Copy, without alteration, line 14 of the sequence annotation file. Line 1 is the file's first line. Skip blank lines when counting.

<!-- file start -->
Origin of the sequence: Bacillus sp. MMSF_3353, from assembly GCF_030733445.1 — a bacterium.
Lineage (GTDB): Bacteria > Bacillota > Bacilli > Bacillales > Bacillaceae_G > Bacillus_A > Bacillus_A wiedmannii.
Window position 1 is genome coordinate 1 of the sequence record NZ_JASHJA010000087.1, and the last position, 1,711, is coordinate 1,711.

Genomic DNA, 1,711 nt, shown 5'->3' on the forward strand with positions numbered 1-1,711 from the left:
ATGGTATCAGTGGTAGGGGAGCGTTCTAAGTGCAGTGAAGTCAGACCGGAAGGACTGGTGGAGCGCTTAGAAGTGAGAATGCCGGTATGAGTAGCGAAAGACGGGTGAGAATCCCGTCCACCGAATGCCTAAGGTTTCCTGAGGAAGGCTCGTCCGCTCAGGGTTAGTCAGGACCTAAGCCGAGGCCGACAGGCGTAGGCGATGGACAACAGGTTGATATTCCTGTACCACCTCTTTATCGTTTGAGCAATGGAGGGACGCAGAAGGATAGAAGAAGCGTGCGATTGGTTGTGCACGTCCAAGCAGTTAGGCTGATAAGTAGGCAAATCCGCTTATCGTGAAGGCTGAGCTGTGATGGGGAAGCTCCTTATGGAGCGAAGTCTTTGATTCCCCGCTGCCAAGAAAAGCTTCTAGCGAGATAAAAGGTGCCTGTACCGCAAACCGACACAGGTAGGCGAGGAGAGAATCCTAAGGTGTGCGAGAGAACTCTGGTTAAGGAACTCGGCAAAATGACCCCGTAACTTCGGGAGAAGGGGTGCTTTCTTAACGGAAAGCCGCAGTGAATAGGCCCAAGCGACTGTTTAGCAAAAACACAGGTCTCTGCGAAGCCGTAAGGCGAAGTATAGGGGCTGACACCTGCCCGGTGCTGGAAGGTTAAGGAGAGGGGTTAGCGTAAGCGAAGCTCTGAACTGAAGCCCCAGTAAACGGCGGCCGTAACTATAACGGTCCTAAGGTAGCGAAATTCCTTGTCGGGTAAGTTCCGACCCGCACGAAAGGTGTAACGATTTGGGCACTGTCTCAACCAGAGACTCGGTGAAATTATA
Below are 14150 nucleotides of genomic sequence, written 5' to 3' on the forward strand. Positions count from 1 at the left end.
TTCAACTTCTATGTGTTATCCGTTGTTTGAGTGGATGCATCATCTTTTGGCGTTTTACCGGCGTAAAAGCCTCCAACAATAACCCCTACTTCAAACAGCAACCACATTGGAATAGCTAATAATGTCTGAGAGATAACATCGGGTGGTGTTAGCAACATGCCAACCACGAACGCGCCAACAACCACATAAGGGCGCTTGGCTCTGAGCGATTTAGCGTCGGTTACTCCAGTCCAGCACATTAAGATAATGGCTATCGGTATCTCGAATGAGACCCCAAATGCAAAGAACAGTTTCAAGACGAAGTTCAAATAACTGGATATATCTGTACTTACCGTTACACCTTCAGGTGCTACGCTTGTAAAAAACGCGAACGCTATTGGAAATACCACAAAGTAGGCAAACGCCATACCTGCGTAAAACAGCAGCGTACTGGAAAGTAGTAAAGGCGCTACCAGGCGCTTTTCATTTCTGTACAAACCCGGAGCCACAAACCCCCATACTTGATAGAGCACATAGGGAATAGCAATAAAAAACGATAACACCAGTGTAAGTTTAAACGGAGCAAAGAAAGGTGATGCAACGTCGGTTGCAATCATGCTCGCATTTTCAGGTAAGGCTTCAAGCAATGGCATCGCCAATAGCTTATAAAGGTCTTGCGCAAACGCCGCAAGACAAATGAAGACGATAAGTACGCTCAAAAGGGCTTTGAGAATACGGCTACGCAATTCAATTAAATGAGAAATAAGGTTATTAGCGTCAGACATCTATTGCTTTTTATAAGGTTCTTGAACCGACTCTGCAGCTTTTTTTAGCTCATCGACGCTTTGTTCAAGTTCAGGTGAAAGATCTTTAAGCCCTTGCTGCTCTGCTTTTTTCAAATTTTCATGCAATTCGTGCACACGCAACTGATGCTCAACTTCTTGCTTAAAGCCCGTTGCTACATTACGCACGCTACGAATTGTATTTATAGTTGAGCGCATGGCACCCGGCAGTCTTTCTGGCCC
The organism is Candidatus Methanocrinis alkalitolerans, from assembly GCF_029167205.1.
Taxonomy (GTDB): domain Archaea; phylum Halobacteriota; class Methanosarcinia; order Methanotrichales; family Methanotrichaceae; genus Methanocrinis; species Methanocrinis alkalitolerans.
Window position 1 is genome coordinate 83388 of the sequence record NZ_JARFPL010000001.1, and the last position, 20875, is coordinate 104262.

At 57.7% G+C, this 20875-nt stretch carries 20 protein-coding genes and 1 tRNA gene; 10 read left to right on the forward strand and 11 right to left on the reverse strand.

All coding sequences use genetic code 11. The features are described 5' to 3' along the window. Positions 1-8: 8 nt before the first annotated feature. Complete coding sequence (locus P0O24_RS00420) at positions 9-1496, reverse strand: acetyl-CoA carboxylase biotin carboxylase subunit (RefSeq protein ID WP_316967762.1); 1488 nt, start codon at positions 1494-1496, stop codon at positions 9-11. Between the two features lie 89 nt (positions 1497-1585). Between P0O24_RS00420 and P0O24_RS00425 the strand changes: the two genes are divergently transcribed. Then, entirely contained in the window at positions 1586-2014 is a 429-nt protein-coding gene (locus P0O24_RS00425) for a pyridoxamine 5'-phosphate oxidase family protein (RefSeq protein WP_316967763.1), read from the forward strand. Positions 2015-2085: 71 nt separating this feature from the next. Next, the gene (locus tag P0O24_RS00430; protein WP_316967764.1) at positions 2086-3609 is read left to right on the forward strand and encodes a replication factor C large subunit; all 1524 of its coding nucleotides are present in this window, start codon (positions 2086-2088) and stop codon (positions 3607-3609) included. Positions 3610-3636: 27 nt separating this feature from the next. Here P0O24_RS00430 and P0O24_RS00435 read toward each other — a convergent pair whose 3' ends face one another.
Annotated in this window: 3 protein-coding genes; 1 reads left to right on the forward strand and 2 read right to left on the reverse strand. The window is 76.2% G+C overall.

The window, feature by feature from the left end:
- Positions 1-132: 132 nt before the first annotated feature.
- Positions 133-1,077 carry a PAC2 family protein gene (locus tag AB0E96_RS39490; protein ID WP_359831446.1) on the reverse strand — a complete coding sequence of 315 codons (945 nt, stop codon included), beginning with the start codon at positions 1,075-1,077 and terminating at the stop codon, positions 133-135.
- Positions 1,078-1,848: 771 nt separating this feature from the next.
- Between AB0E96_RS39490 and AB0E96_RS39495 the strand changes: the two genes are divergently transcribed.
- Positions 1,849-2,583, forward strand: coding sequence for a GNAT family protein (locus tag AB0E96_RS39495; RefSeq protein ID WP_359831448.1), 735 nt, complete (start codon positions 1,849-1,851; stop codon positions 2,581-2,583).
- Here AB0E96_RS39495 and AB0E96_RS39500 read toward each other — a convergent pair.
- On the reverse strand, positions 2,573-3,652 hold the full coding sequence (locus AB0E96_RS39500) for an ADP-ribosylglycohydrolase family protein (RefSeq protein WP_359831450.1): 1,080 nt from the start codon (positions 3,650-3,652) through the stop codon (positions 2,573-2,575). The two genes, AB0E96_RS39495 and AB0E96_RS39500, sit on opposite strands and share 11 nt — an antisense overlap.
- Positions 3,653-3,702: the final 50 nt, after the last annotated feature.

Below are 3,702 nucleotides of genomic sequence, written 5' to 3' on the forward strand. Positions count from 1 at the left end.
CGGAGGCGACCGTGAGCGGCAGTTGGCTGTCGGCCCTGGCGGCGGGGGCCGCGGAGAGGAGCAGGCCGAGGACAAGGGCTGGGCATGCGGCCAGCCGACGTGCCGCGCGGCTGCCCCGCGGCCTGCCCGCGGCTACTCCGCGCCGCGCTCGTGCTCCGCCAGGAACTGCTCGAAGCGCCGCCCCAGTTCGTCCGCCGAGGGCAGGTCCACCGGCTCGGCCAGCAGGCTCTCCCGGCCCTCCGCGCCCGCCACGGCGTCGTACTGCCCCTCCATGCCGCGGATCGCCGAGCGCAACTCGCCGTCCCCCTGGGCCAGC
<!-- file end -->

The window, feature by feature from the left end: